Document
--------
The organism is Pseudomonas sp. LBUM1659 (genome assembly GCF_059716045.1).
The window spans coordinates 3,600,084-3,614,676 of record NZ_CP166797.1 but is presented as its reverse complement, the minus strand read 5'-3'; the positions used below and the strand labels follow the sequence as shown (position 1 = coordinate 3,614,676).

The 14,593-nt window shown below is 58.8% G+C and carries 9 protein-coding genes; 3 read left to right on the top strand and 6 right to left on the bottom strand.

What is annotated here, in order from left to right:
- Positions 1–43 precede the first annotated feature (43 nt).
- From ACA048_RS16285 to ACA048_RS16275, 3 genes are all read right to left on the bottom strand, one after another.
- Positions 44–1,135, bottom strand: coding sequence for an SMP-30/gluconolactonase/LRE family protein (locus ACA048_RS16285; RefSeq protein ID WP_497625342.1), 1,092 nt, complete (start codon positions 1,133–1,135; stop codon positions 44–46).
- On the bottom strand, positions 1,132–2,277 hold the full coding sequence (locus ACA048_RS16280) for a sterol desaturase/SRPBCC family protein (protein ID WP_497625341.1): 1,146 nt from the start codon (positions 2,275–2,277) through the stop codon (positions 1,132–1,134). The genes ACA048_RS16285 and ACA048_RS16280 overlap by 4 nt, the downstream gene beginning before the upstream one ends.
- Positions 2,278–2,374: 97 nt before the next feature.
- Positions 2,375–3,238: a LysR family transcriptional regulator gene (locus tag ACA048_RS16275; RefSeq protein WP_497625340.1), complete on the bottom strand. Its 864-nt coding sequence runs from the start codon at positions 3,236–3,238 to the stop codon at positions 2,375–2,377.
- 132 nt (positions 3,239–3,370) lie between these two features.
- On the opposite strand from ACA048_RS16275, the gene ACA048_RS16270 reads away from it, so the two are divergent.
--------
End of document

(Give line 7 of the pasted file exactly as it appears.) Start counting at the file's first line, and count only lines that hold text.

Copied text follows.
- Positions 44–1,135, bottom strand: coding sequence for an SMP-30/gluconolactonase/LRE family protein (locus ACA048_RS16285; RefSeq protein ID WP_497625342.1), 1,092 nt, complete (start codon positions 1,133–1,135; stop codon positions 44–46).